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By | Darren Pauli 8th April 2015 01:09

Most top corporates still Heartbleeding over the internet

Australia crowned global head-in-sand champion

A depressing 76 percent of the top 2000 global organisations have public facing systems still exposed to Heartbleed, researchers say.

The exposure means attackers could nab passwords, login cookies, private cryptographic keys and more using the vulnerability first disclosed 12 months ago.

Australia is the least-repaired nation, with 84 percent of studied companies still exposed, according to the Venafi report (pdf). The UK came in fourth spot at 67 percent beating the US at 59 percent.

The USA and Germany topped remediation efforts but 40 percent of the top organisations have not fully scrubbed out Heartbleed.

Venafi threat intelligence head Gavin Hill says only two percent of those top 2000 vulnerable organisations have made effort to fully patch Heartbleed since last year, and had done so only to address expiring certificates.

"It would seem based on the trend of replacing keys only for impending certificate expirations that organizations have either given up on trying to fully remediate this massive vulnerability or simply don’t grasp the gravity of the situation," Hill says.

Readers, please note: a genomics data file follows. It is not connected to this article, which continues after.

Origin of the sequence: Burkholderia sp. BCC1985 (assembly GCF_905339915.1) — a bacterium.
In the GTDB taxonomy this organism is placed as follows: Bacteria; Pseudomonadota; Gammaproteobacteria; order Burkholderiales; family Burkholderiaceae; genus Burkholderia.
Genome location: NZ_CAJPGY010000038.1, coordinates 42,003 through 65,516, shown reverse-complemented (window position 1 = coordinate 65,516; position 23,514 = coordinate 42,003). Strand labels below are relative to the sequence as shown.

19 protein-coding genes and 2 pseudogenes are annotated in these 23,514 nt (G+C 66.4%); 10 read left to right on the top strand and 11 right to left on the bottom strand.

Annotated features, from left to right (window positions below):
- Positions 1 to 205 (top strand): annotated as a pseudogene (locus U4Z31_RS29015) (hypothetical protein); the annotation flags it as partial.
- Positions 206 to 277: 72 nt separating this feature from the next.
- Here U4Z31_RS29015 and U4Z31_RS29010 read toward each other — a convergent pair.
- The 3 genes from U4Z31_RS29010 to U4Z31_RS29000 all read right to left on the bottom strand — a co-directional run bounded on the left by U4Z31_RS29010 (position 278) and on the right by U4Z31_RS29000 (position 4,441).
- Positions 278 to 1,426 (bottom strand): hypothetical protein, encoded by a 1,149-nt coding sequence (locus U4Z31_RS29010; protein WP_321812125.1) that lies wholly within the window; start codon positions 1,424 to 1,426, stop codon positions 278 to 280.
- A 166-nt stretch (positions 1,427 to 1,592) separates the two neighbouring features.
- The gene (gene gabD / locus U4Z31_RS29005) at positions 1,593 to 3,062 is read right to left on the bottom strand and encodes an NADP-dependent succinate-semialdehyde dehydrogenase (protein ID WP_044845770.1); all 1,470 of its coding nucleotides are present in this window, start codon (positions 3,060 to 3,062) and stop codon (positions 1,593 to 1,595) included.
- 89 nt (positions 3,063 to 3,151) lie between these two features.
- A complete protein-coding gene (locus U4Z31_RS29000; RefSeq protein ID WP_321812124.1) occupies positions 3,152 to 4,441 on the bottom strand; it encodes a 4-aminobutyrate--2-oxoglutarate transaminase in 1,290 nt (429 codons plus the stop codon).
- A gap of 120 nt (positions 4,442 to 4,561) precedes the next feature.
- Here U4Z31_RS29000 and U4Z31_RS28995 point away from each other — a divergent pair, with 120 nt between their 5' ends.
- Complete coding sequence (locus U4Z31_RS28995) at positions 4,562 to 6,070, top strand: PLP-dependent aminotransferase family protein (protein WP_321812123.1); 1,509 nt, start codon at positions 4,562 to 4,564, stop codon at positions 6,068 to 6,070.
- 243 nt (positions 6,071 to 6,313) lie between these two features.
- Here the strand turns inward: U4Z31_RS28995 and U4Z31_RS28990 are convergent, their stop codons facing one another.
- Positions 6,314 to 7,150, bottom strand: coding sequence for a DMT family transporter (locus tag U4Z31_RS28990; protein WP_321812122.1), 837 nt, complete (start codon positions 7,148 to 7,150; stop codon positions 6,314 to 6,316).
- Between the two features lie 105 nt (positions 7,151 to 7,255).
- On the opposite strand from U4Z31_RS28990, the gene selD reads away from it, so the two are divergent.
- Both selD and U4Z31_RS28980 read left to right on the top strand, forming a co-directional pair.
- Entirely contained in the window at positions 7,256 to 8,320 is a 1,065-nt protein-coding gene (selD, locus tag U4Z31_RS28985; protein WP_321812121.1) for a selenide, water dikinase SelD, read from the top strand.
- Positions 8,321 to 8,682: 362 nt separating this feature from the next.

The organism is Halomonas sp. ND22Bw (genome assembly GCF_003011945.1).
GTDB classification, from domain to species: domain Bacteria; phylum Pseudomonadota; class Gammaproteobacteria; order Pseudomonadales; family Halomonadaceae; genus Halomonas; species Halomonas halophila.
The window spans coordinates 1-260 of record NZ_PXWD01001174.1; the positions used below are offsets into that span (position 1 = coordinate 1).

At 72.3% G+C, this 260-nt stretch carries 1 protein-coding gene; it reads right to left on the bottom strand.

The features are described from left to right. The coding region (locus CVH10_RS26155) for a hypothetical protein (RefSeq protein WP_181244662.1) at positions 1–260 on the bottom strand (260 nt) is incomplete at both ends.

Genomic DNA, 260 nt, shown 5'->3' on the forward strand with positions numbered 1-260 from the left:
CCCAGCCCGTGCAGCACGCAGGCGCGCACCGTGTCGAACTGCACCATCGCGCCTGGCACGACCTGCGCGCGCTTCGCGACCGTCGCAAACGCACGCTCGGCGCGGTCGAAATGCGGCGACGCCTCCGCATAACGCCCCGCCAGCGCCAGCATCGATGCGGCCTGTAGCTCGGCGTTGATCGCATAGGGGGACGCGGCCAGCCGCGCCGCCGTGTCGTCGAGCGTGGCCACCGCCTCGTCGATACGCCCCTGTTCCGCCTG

"I believe that there are two additional reasons for such poor Heartbleed remediation -- [lazy remediation and] that organisations simply don’t see the impact yet."

The research speculates that hundreds of firewalled applications could remain open to Heartbleed until certificates expire over the coming years, adding that little data exists to determine the state of remediation of those systems.

"However, remediation is likely no better than that for public-facing systems and may be worse," it foretells. "It is common for systems operating behind the firewall to have certificate expirations set for three, four, five years or much longer."

Separate University of Maryland research puts the Heartbleed exposure in the top corporate echelons at around 85 percent, firming up Venafi's claimed corporate slackness.

Hill cites Intel and Gartner findings that attacks against corporations using hijacked VPNs is on the rise. The latter crystal ball corp predicts half of all network attacks will use SSL / TLS by 2017.

Venafi tells system administrators to knock out Heartbleed by:

  1. Patching the OpenSSL vulnerability
  2. Generating new keys
  3. Issuing and installing new certificates
  4. Revoking old certificates


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